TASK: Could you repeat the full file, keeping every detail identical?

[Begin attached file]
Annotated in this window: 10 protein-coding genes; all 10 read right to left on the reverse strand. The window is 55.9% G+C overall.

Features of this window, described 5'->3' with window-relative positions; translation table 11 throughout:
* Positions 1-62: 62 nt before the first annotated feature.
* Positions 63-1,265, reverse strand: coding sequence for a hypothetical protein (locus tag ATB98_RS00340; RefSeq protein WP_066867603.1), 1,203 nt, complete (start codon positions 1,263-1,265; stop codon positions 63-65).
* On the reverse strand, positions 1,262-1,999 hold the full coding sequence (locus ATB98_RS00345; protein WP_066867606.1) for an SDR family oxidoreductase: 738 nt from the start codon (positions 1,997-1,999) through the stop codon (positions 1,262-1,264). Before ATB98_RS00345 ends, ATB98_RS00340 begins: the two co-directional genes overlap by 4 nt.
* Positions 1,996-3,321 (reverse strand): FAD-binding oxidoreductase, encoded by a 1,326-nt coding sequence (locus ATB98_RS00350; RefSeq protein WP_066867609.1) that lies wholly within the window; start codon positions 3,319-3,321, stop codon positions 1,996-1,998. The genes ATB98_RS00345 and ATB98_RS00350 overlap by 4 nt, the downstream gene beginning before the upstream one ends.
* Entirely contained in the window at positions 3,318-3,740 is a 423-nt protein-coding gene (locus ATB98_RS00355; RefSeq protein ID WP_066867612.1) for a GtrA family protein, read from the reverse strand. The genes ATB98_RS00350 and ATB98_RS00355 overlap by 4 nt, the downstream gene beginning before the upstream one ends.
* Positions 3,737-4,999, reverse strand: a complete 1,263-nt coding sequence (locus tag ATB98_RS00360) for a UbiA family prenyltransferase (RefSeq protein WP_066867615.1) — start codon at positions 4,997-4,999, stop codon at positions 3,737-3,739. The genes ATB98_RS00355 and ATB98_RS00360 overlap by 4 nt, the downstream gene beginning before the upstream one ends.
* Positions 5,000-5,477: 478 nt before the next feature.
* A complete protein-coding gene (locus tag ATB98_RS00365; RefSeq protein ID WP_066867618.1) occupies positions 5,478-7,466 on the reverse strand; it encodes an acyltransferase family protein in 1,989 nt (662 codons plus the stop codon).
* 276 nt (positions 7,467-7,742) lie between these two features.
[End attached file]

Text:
Annotated in this window: 10 protein-coding genes; all 10 read right to left on the reverse strand. The window is 55.9% G+C overall.

Features of this window, described 5'->3' with window-relative positions; translation table 11 throughout:
* Positions 1-62: 62 nt before the first annotated feature.
* Positions 63-1,265, reverse strand: coding sequence for a hypothetical protein (locus tag ATB98_RS00340; RefSeq protein WP_066867603.1), 1,203 nt, complete (start codon positions 1,263-1,265; stop codon positions 63-65).
* On the reverse strand, positions 1,262-1,999 hold the full coding sequence (locus ATB98_RS00345; protein WP_066867606.1) for an SDR family oxidoreductase: 738 nt from the start codon (positions 1,997-1,999) through the stop codon (positions 1,262-1,264). Before ATB98_RS00345 ends, ATB98_RS00340 begins: the two co-directional genes overlap by 4 nt.
* Positions 1,996-3,321 (reverse strand): FAD-binding oxidoreductase, encoded by a 1,326-nt coding sequence (locus ATB98_RS00350; RefSeq protein WP_066867609.1) that lies wholly within the window; start codon positions 3,319-3,321, stop codon positions 1,996-1,998. The genes ATB98_RS00345 and ATB98_RS00350 overlap by 4 nt, the downstream gene beginning before the upstream one ends.
* Entirely contained in the window at positions 3,318-3,740 is a 423-nt protein-coding gene (locus ATB98_RS00355; RefSeq protein ID WP_066867612.1) for a GtrA family protein, read from the reverse strand. The genes ATB98_RS00350 and ATB98_RS00355 overlap by 4 nt, the downstream gene beginning before the upstream one ends.
* Positions 3,737-4,999, reverse strand: a complete 1,263-nt coding sequence (locus tag ATB98_RS00360) for a UbiA family prenyltransferase (RefSeq protein WP_066867615.1) — start codon at positions 4,997-4,999, stop codon at positions 3,737-3,739. The genes ATB98_RS00355 and ATB98_RS00360 overlap by 4 nt, the downstream gene beginning before the upstream one ends.
* Positions 5,000-5,477: 478 nt before the next feature.
* A complete protein-coding gene (locus tag ATB98_RS00365; RefSeq protein ID WP_066867618.1) occupies positions 5,478-7,466 on the reverse strand; it encodes an acyltransferase family protein in 1,989 nt (662 codons plus the stop codon).
* 276 nt (positions 7,467-7,742) lie between these two features.